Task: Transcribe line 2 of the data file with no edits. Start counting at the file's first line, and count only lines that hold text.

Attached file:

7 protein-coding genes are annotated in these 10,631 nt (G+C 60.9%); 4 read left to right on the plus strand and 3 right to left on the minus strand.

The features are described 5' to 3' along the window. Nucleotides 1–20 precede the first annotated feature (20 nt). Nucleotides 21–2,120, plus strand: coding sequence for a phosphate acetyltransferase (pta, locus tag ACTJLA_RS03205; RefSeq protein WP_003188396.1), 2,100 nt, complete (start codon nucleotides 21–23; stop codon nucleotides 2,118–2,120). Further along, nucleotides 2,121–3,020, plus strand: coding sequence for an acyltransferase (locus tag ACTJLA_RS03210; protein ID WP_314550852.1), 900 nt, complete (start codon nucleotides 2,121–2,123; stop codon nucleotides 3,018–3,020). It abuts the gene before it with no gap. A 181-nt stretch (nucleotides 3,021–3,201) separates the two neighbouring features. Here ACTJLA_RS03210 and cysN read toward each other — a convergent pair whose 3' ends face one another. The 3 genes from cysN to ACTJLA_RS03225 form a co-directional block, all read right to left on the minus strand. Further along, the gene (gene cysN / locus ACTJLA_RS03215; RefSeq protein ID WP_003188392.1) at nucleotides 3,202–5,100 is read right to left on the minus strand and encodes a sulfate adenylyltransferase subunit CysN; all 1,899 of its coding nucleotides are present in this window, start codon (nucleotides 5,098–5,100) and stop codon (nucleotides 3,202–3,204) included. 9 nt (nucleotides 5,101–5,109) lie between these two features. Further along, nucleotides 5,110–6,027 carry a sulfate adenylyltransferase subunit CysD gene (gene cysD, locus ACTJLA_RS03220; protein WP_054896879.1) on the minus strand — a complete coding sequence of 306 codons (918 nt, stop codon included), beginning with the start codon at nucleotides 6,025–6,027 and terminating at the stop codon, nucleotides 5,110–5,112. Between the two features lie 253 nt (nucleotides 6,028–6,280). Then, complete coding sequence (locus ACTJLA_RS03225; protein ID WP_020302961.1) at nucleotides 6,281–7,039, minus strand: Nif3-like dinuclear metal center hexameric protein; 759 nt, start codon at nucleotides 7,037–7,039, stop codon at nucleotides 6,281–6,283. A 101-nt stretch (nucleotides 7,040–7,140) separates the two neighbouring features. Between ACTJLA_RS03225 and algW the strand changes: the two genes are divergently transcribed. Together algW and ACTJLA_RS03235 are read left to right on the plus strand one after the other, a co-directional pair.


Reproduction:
The features are described 5' to 3' along the window. Nucleotides 1–20 precede the first annotated feature (20 nt). Nucleotides 21–2,120, plus strand: coding sequence for a phosphate acetyltransferase (pta, locus tag ACTJLA_RS03205; RefSeq protein WP_003188396.1), 2,100 nt, complete (start codon nucleotides 21–23; stop codon nucleotides 2,118–2,120). Further along, nucleotides 2,121–3,020, plus strand: coding sequence for an acyltransferase (locus tag ACTJLA_RS03210; protein ID WP_314550852.1), 900 nt, complete (start codon nucleotides 2,121–2,123; stop codon nucleotides 3,018–3,020). It abuts the gene before it with no gap. A 181-nt stretch (nucleotides 3,021–3,201) separates the two neighbouring features. Here ACTJLA_RS03210 and cysN read toward each other — a convergent pair whose 3' ends face one another. The 3 genes from cysN to ACTJLA_RS03225 form a co-directional block, all read right to left on the minus strand. Further along, the gene (gene cysN / locus ACTJLA_RS03215; RefSeq protein ID WP_003188392.1) at nucleotides 3,202–5,100 is read right to left on the minus strand and encodes a sulfate adenylyltransferase subunit CysN; all 1,899 of its coding nucleotides are present in this window, start codon (nucleotides 5,098–5,100) and stop codon (nucleotides 3,202–3,204) included. 9 nt (nucleotides 5,101–5,109) lie between these two features. Further along, nucleotides 5,110–6,027 carry a sulfate adenylyltransferase subunit CysD gene (gene cysD, locus ACTJLA_RS03220; protein WP_054896879.1) on the minus strand — a complete coding sequence of 306 codons (918 nt, stop codon included), beginning with the start codon at nucleotides 6,025–6,027 and terminating at the stop codon, nucleotides 5,110–5,112. Between the two features lie 253 nt (nucleotides 6,028–6,280). Then, complete coding sequence (locus ACTJLA_RS03225; protein ID WP_020302961.1) at nucleotides 6,281–7,039, minus strand: Nif3-like dinuclear metal center hexameric protein; 759 nt, start codon at nucleotides 7,037–7,039, stop codon at nucleotides 6,281–6,283. A 101-nt stretch (nucleotides 7,040–7,140) separates the two neighbouring features. Between ACTJLA_RS03225 and algW the strand changes: the two genes are divergently transcribed. Together algW and ACTJLA_RS03235 are read left to right on the plus strand one after the other, a co-directional pair.